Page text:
While the northern latitudes are bathed in the dull colors and light of mid-winter, the waters of the southern hemisphere are alive with mid-summer blooms. The Moderate Resolution Imaging Spectroradiometer (MODIS) on NASA’s Aqua satellite acquired this natural-color satellite image of a plankton bloom as it appeared at 1:05 p.m. local time on December 30, 2013. The eddy is centered at roughly 40° South latitude and 120° East longitude, about 600 kilometers off the coast of Australia in the southeastern Indian Ocean.

Like land-based plants, phytoplankton require sunlight, water, and nutrients to grow. Sunlight is now abundant in the far southern latitudes, so nutrients are the limiting variable to phytoplankton growth. Open waters of the ocean can appear relatively barren compared to the nutrient-rich waters near the world’s coasts. In the case of the bloom above, the nutrients may have been supplied by the churning action of ocean currents.

As this image shows, an eddy is outlined by a milky green phytoplankton bloom. Eddies are masses of water that typically spin off of larger currents and rotate in whirlpool-like fashion. They can stretch for hundreds of kilometers and last for months. As these water masses stir the ocean, they can draw nutrients up from the deep, fertilizing the surface waters to create blooms in the open ocean. Other times, they carry in nutrients spun off of other currents.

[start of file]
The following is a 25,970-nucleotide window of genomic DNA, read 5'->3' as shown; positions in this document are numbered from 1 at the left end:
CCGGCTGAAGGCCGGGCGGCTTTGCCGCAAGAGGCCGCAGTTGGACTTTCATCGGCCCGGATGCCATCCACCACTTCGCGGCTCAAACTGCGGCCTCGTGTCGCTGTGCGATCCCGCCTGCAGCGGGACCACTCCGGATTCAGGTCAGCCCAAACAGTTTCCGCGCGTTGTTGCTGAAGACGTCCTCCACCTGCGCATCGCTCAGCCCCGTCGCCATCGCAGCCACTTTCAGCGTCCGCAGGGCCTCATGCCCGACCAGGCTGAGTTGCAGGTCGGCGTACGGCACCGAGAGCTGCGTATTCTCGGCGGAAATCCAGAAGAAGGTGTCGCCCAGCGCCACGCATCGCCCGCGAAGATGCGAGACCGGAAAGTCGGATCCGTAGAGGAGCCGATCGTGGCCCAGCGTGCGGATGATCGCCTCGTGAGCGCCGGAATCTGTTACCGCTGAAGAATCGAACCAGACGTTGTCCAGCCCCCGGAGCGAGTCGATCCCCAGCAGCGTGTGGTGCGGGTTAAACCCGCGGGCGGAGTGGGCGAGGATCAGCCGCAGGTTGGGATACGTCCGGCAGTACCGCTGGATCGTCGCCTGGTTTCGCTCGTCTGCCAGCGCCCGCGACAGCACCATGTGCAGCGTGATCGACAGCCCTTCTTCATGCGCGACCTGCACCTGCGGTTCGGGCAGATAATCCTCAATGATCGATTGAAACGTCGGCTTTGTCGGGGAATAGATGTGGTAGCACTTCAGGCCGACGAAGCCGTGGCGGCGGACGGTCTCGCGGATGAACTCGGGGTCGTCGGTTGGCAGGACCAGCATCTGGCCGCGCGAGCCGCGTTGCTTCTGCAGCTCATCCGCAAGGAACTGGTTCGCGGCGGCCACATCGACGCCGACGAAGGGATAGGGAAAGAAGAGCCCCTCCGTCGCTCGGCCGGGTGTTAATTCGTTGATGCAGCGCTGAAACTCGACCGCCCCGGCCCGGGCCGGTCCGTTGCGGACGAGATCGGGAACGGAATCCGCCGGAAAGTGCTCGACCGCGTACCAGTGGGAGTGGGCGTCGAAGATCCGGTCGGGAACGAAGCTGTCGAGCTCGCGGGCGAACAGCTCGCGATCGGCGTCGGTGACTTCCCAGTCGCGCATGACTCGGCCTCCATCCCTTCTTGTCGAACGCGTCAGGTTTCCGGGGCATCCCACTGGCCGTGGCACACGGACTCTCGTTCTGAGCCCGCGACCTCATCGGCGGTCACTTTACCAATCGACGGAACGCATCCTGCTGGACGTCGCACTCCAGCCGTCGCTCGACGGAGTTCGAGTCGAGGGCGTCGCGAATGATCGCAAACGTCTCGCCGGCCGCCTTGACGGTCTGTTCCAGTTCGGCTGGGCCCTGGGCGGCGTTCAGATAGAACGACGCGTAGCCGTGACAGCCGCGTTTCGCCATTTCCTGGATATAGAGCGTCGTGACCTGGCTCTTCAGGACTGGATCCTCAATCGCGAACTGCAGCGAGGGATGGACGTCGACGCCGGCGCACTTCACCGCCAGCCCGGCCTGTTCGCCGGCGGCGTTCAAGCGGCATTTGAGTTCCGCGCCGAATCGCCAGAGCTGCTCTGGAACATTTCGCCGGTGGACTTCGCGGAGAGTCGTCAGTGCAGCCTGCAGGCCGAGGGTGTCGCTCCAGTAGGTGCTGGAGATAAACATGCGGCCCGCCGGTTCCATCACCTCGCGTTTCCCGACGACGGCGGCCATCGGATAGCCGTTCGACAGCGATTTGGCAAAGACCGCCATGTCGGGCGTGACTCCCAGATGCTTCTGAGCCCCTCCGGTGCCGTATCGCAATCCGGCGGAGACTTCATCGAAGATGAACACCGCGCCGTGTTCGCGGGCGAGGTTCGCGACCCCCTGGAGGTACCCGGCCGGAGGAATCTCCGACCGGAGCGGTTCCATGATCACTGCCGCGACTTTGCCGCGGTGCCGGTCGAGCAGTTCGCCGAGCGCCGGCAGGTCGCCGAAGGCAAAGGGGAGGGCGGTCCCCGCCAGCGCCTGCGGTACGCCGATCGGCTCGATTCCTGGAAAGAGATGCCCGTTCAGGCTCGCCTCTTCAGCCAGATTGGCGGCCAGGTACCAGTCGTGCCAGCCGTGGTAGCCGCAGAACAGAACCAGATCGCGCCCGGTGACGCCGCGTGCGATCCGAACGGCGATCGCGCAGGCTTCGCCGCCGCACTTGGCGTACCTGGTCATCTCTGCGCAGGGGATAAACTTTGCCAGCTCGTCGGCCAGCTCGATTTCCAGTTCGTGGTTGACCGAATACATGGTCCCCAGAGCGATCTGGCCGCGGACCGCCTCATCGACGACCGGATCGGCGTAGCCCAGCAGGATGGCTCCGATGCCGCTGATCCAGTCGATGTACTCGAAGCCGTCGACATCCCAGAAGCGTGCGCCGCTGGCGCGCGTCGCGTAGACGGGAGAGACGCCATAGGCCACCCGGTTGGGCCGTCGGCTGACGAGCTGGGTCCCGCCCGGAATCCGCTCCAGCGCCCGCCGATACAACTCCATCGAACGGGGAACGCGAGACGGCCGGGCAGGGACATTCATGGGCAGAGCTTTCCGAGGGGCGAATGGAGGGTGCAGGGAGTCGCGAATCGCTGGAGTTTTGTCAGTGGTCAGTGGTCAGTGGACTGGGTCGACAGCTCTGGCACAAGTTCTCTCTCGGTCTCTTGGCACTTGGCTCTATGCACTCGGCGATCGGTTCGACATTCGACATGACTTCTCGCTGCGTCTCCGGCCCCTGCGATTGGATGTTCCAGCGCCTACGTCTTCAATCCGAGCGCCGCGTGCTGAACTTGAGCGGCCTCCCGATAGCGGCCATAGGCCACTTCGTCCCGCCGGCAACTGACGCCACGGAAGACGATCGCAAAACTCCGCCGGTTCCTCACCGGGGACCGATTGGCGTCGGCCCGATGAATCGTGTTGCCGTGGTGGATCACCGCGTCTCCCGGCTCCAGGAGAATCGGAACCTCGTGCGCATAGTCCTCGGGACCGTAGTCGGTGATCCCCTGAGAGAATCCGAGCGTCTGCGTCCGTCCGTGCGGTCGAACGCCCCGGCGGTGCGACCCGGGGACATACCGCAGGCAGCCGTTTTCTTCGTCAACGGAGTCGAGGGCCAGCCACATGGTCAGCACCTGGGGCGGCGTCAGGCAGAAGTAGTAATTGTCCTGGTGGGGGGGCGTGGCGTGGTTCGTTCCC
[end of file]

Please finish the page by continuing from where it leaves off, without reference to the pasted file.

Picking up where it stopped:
It is possible that the mesoscale eddy and plankton bloom shown above are related to the “great southern coccolithophore belt” (or the “great calcite belt.”) In late southern spring and summer (roughly November to March), satellite instruments detect an abundance of particulate inorganic carbon (PIC) in waters at high latitudes. The PIC is often due to calcium carbonate, which makes up the plate-like shells of microscopic plankton known as coccolithophores. The calcium carbonate gives the water a chalky aquamarine hue.

Image by Jesse Allen and Robert Simmon, NASA Earth Observatory, using data from the Land Atmosphere Near real-time Capability for EOS (LANCE). Caption by Michael Carlowicz, NASA Earth Observatory, with image interpretation help from Norman Kuring, NASA Ocean Color Group.

SOURCE: NASA AQUA Project Science




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The Mystery of the Giant Blue Vortex What is this Giant Glowing Vortex?